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Syrian earthquake victims surprised to be treated by Israelis

By Pesach Benson

JERUSALEM — The Israeli IDF medical team treating Turkish earthquake victims in Kahramanmaras are also treating Syrians. Of the millions of Syrian refugees who were already in Turkey, thousands were living in UN refugee camps in and around the southern Turkish city.

Israeli medical workers treat a boy in Turkey’s Kahramanmaras Necip Fazil City Hospital in Kahramanmaras. (IDF Spokesperson)

The team treated around 470 victims, including 150 children, and performed 10 surgical and orthopedic operations.

Lt.-Col. Dr. Ofer Almog described his motivations and the reactions of some of the Syrians after learning they were treated by Israelis.

“We have been treating Syrians, people who were injured in the earthquake, and people who just needed care.

“We’re happy to, because we have the opportunity to help these unfortunates.”

The Turks lost their homes, but “the Syrians were refugees even before the earthquake,” Almog said. “We extend our hand to them.”

“In some cases, they were very emotional, very surprised that the Israelis weren’t who they were told we are,” Almog said.

“One person said that everything he was taught all of his life about Israel was a lie. This was the first time they were meeting Israelis, and we weren’t as bad as he thought.”

Almog, an anesthesiologist and senior officer in the medical team, said he arrived in Kahramanmaras on Feb. 8 as part of a team tasked with selecting a site for the Israeli Defense Force’s field hospital. In the end, it was decided that Israelis would work inside the Kahramanmaras Necip Fazil City Hospital.

The field hospital has the distinction of being the only one to receive the World Health Organization’s highest score possible, but it could not be set up.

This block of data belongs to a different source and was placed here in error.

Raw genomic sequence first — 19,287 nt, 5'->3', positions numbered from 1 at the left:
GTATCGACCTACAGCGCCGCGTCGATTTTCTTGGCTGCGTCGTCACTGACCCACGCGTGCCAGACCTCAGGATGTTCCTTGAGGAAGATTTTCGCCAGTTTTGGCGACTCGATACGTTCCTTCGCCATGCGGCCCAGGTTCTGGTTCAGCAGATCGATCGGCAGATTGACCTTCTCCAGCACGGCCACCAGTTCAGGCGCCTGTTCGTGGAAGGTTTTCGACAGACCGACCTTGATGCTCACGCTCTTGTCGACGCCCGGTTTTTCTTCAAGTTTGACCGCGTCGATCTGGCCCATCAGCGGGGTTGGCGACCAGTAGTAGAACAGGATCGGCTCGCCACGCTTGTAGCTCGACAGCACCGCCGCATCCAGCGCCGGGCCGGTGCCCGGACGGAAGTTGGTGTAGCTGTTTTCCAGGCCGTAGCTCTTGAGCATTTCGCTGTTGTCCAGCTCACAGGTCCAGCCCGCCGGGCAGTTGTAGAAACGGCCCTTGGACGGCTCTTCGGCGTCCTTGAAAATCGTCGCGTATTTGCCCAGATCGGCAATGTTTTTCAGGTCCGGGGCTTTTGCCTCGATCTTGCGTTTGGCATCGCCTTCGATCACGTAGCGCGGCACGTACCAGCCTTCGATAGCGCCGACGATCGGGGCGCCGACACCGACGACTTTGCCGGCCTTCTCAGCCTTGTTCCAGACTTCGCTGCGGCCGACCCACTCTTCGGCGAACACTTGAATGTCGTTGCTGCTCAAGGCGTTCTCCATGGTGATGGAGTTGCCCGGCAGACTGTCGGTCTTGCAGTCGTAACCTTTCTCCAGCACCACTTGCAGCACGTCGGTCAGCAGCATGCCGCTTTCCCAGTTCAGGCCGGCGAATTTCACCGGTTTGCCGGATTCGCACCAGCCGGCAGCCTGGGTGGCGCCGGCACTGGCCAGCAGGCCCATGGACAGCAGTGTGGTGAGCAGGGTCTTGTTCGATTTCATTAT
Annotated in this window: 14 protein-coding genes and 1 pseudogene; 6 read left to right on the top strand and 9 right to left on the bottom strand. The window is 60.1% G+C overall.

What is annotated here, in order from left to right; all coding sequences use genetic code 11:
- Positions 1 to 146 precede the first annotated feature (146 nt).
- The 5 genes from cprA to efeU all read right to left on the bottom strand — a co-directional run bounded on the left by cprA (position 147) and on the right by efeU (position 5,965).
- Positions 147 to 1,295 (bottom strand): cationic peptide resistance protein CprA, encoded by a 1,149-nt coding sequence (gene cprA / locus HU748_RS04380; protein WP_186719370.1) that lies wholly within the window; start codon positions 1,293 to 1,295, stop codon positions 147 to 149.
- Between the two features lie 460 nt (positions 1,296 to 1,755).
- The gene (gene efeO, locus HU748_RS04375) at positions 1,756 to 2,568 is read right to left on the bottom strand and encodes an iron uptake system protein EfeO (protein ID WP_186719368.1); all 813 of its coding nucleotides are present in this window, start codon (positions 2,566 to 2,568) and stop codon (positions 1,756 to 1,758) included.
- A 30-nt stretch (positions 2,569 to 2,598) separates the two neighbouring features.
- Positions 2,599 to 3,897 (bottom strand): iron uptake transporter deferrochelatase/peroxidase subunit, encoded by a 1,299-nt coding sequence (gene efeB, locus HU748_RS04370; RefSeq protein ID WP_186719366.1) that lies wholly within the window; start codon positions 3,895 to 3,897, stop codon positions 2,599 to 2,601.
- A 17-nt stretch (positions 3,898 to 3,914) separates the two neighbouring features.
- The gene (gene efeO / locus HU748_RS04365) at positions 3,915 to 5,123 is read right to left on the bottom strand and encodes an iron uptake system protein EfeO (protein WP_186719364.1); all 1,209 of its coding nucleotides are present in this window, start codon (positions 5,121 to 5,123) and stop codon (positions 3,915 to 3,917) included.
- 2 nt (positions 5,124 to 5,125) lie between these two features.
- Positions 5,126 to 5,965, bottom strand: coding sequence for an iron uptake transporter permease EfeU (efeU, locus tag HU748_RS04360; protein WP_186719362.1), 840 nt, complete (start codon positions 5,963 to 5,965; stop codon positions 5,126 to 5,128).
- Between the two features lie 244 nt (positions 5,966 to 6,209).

“It’s easier when you have the infrastructure,” Almog explained. “The city is very crowded and it was difficult to find an open space” large enough for the field hospital.

Another reason for working in the hospital itself is that “most of the staff fled after the second earthquake. They only had an emergency department.”

As the hospital’s own staff gradually returns, the Israeli and Turkish medical personnel were learning to work together, which Almog said this wasn’t necessarily straightforward.

“Many don’t speak English, and it was hard to find enough translators,” Almog said.

The Foreign Minister sent some translators. The teams got more comfortable working together as “they acknowledged that we’re here to help and that we’re not here to replace them.”

“It’s natural for native medical teams to be suspicious of foreigners working in their hospital.”

On Feb. 12, Israel’s United Hatzalah volunteer emergency response organization ended its mission early, citing “concrete and immediate threat” to the delegation working in the city of Gaziantep.

Asked about threats to the Israelis in Kahramanmaras, Almog said:

“I can speak for my team of 150 personnel. We’re not afraid. We’re working with local teams and local people, and we’ll work here as long as we are able to.”

He noted that the team has security and intelligence, and “there is no need to change what we do.”
Almog’s delegation returned to Israel on Feb. 15.

It was welcomed at the Ben Ami military base by IDF Chief of Staff Herzi Halevi.

“You went to a dangerous place, both in a seismological sense and security-wise,” he said. Despite initial security concerns, “this did not cause us to rethink.” The delegation was sent for “ethical reasons, to save lives.”



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